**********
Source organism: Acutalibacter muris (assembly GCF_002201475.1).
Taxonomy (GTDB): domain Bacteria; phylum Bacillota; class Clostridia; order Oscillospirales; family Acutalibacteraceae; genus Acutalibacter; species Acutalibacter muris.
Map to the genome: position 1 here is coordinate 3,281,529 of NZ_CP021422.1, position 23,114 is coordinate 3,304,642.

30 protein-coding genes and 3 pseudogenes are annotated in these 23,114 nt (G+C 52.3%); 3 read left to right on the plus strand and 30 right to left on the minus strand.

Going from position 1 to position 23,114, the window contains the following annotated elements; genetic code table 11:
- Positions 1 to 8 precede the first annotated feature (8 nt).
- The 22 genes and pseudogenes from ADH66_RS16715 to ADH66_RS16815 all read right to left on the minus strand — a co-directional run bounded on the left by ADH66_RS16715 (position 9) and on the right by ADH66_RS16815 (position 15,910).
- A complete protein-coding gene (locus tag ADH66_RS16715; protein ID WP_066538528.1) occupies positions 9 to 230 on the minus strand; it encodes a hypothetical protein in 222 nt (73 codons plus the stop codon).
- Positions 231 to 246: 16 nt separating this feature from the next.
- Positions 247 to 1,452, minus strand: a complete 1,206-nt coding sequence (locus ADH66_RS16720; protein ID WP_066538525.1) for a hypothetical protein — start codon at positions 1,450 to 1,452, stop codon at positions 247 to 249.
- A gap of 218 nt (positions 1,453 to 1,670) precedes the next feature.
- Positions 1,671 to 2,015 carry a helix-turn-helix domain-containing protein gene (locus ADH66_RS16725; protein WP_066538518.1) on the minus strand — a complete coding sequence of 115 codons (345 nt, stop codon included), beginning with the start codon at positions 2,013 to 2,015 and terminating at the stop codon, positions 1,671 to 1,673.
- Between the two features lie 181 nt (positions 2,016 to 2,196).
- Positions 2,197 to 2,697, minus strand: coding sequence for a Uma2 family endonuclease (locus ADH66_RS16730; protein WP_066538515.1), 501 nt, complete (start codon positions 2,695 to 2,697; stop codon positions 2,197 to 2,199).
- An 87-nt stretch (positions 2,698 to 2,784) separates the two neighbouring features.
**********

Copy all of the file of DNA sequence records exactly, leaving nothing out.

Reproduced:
Source organism: Acutalibacter muris (assembly GCF_002201475.1).
Taxonomy (GTDB): domain Bacteria; phylum Bacillota; class Clostridia; order Oscillospirales; family Acutalibacteraceae; genus Acutalibacter; species Acutalibacter muris.
Map to the genome: position 1 here is coordinate 3,281,529 of NZ_CP021422.1, position 23,114 is coordinate 3,304,642.

30 protein-coding genes and 3 pseudogenes are annotated in these 23,114 nt (G+C 52.3%); 3 read left to right on the plus strand and 30 right to left on the minus strand.

Going from position 1 to position 23,114, the window contains the following annotated elements; genetic code table 11:
- Positions 1 to 8 precede the first annotated feature (8 nt).
- The 22 genes and pseudogenes from ADH66_RS16715 to ADH66_RS16815 all read right to left on the minus strand — a co-directional run bounded on the left by ADH66_RS16715 (position 9) and on the right by ADH66_RS16815 (position 15,910).
- A complete protein-coding gene (locus tag ADH66_RS16715; protein ID WP_066538528.1) occupies positions 9 to 230 on the minus strand; it encodes a hypothetical protein in 222 nt (73 codons plus the stop codon).
- Positions 231 to 246: 16 nt separating this feature from the next.
- Positions 247 to 1,452, minus strand: a complete 1,206-nt coding sequence (locus ADH66_RS16720; protein ID WP_066538525.1) for a hypothetical protein — start codon at positions 1,450 to 1,452, stop codon at positions 247 to 249.
- A gap of 218 nt (positions 1,453 to 1,670) precedes the next feature.
- Positions 1,671 to 2,015 carry a helix-turn-helix domain-containing protein gene (locus ADH66_RS16725; protein WP_066538518.1) on the minus strand — a complete coding sequence of 115 codons (345 nt, stop codon included), beginning with the start codon at positions 2,013 to 2,015 and terminating at the stop codon, positions 1,671 to 1,673.
- Between the two features lie 181 nt (positions 2,016 to 2,196).
- Positions 2,197 to 2,697, minus strand: coding sequence for a Uma2 family endonuclease (locus ADH66_RS16730; protein WP_066538515.1), 501 nt, complete (start codon positions 2,695 to 2,697; stop codon positions 2,197 to 2,199).
- An 87-nt stretch (positions 2,698 to 2,784) separates the two neighbouring features.